Tuesday, February 01, 2005

Nikko National Park

Nikko is located in the mountains of Tochigi Prefecture. It is most famous for the Toshogu, Japan's most lavishly decorated shrine complex and mausoleum of Tokugawa Ieyasu.

The main shrine buildings were built by the third shogun, Tokugawa Iemitsu in 1636. Skills of the highest level available at the time were applied in building Toshogu Shrine. Eight buildings have been designated as National Treasures, whereas further thirty-four buildings as Important Cultural Properties.

One could enjoy the intricate carvings of the Yomei-mon Gate. The walls are decorated with intricate patterning, coloured carvings and paintings. It is a grand spectacle. Worrying that its perfection might arouse envy in the gods, those responsible for its construction has the final supporting pillar on the left-hand side of the gate placed upside down as a deliberate error.

The inner section of the Honden, the shrine building where Tosho Daigongen, or the deified image of Tokugawa leyasu, is enshrined.

The Sorinto Pillar is a bronze memorial pillar of 15 meters high and 3 meters in circumference. It contains in it 1000 volumes of holy sutra. A symbol of peace.

The Five-storied pagoda (Gojunoto) where a statue of Dainichi Nyorai (Mahavairocana Buddha) is enshrined.

The Shoyo-en garden displays its grace and beauty throughout the year.

For more information of Nikko Temples and Shrines, click :

Nearby Toshogu, you can visit :

Kegon Falls is one of the most famous and powerful waterfalls in Japan. It drops 318 ft (97 m) from Lake Chuzenji. It gives forth a thunder-like noise together with twelve minor falls nearby. There is a long elevator ride you can take down to get to the lower viewing platform where you can observe the full force of the plunging water.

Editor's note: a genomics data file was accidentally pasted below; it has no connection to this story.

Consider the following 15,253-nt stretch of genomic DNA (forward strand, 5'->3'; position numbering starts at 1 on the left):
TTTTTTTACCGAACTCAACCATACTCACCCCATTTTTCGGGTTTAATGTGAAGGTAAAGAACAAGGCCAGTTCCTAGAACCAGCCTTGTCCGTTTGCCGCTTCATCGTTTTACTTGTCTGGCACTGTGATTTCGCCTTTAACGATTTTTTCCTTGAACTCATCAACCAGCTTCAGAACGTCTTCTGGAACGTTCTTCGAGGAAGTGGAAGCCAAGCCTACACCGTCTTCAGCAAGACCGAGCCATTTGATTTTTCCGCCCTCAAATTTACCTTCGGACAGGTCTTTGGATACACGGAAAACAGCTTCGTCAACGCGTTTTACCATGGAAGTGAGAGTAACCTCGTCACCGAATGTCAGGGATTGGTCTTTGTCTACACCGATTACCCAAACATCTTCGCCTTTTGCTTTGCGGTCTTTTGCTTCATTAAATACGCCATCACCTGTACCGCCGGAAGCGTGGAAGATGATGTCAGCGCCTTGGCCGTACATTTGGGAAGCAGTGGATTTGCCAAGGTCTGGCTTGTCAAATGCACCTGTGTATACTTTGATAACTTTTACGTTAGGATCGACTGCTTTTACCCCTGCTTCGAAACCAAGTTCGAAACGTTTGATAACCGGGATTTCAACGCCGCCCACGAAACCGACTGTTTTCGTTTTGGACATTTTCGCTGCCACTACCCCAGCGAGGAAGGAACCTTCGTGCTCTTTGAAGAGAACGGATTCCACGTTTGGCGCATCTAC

It is also called the Sea of Happiness. Lake Chuzenji is situated at an elevation of 4060 feet (1237 m). The lake was formed by lava flows of the now extinct volcano several thousand years ago.

It was a good late summer vacation sponsored by the Foreign Student Center of Kyoto University. Only selected students participated in this event. However, it was my first and last time as the center changed the rules. Only new comers are eligible to apply for field trips from then on.

Ryokan is a type of traditional japanese inn. A room in a ryokan is constructed using traditional Japanese materials; flooring is tatami and doors are sliding rice-paper (washi) doors.

Many ryokan offers dinner and breakfast as optional meals. Typically the meals available are mostly Japanese foods.

Several of my Thai friends (Kung, Nuok, Sorapong, Um and Eaow)

1 comment:

Anonymous said...

These are my favorite of your pictures.